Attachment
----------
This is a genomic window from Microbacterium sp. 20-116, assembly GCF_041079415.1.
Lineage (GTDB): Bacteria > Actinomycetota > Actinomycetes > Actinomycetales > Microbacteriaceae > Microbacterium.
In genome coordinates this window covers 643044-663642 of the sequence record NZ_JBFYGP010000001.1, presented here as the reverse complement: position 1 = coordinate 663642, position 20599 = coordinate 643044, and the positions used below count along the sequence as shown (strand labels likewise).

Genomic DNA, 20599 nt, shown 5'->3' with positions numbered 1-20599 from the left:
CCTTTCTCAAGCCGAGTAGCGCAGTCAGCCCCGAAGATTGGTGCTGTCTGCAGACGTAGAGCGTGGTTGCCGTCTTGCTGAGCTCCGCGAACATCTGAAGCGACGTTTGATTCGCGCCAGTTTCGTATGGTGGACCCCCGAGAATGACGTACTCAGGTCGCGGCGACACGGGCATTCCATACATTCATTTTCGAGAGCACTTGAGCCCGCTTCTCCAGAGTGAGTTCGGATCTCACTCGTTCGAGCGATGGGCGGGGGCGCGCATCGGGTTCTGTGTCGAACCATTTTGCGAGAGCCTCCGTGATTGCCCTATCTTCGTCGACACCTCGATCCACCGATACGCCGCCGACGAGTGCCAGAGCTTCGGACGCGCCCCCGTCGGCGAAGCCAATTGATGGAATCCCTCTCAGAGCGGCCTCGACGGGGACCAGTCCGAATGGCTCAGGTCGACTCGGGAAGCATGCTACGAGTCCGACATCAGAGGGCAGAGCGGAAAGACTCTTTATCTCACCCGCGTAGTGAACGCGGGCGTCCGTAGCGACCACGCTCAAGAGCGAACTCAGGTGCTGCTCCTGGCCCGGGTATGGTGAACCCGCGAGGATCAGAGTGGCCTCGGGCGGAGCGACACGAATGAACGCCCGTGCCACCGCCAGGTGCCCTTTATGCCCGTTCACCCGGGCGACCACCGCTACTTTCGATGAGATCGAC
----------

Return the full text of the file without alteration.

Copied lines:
This is a genomic window from Microbacterium sp. 20-116, assembly GCF_041079415.1.
Lineage (GTDB): Bacteria > Actinomycetota > Actinomycetes > Actinomycetales > Microbacteriaceae > Microbacterium.
In genome coordinates this window covers 643044-663642 of the sequence record NZ_JBFYGP010000001.1, presented here as the reverse complement: position 1 = coordinate 663642, position 20599 = coordinate 643044, and the positions used below count along the sequence as shown (strand labels likewise).

Genomic DNA, 20599 nt, shown 5'->3' with positions numbered 1-20599 from the left:
CCTTTCTCAAGCCGAGTAGCGCAGTCAGCCCCGAAGATTGGTGCTGTCTGCAGACGTAGAGCGTGGTTGCCGTCTTGCTGAGCTCCGCGAACATCTGAAGCGACGTTTGATTCGCGCCAGTTTCGTATGGTGGACCCCCGAGAATGACGTACTCAGGTCGCGGCGACACGGGCATTCCATACATTCATTTTCGAGAGCACTTGAGCCCGCTTCTCCAGAGTGAGTTCGGATCTCACTCGTTCGAGCGATGGGCGGGGGCGCGCATCGGGTTCTGTGTCGAACCATTTTGCGAGAGCCTCCGTGATTGCCCTATCTTCGTCGACACCTCGATCCACCGATACGCCGCCGACGAGTGCCAGAGCTTCGGACGCGCCCCCGTCGGCGAAGCCAATTGATGGAATCCCTCTCAGAGCGGCCTCGACGGGGACCAGTCCGAATGGCTCAGGTCGACTCGGGAAGCATGCTACGAGTCCGACATCAGAGGGCAGAGCGGAAAGACTCTTTATCTCACCCGCGTAGTGAACGCGGGCGTCCGTAGCGACCACGCTCAAGAGCGAACTCAGGTGCTGCTCCTGGCCCGGGTATGGTGAACCCGCGAGGATCAGAGTGGCCTCGGGCGGAGCGACACGAATGAACGCCCGTGCCACCGCCAGGTGCCCTTTATGCCCGTTCACCCGGGCGACCACCGCTACTTTCGATGAGATCGAC